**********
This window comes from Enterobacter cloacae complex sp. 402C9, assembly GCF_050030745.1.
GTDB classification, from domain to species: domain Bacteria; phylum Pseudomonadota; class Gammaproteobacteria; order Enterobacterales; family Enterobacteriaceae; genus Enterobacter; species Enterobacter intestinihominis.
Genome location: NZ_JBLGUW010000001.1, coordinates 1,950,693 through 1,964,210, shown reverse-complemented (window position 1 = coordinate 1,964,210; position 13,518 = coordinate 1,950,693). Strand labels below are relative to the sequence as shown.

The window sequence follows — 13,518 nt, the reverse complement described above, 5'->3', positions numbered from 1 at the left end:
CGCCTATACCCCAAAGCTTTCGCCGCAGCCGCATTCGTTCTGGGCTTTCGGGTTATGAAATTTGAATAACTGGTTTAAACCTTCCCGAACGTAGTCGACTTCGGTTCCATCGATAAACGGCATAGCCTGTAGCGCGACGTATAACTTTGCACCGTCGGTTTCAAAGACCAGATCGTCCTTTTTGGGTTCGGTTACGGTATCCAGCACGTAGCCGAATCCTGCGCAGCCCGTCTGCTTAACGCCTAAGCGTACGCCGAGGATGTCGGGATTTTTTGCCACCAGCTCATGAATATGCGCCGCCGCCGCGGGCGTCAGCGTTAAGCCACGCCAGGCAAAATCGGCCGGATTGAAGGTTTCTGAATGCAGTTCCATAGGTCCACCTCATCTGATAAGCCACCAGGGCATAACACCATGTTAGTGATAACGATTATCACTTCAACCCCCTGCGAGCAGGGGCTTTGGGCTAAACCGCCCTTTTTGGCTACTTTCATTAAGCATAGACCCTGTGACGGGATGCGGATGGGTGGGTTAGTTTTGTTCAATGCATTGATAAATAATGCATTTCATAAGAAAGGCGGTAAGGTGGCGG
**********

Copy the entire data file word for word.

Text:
This window comes from Enterobacter cloacae complex sp. 402C9, assembly GCF_050030745.1.
GTDB classification, from domain to species: domain Bacteria; phylum Pseudomonadota; class Gammaproteobacteria; order Enterobacterales; family Enterobacteriaceae; genus Enterobacter; species Enterobacter intestinihominis.
Genome location: NZ_JBLGUW010000001.1, coordinates 1,950,693 through 1,964,210, shown reverse-complemented (window position 1 = coordinate 1,964,210; position 13,518 = coordinate 1,950,693). Strand labels below are relative to the sequence as shown.

The window sequence follows — 13,518 nt, the reverse complement described above, 5'->3', positions numbered from 1 at the left end:
CGCCTATACCCCAAAGCTTTCGCCGCAGCCGCATTCGTTCTGGGCTTTCGGGTTATGAAATTTGAATAACTGGTTTAAACCTTCCCGAACGTAGTCGACTTCGGTTCCATCGATAAACGGCATAGCCTGTAGCGCGACGTATAACTTTGCACCGTCGGTTTCAAAGACCAGATCGTCCTTTTTGGGTTCGGTTACGGTATCCAGCACGTAGCCGAATCCTGCGCAGCCCGTCTGCTTAACGCCTAAGCGTACGCCGAGGATGTCGGGATTTTTTGCCACCAGCTCATGAATATGCGCCGCCGCCGCGGGCGTCAGCGTTAAGCCACGCCAGGCAAAATCGGCCGGATTGAAGGTTTCTGAATGCAGTTCCATAGGTCCACCTCATCTGATAAGCCACCAGGGCATAACACCATGTTAGTGATAACGATTATCACTTCAACCCCCTGCGAGCAGGGGCTTTGGGCTAAACCGCCCTTTTTGGCTACTTTCATTAAGCATAGACCCTGTGACGGGATGCGGATGGGTGGGTTAGTTTTGTTCAATGCATTGATAAATAATGCATTTCATAAGAAAGGCGGTAAGGTGGCGG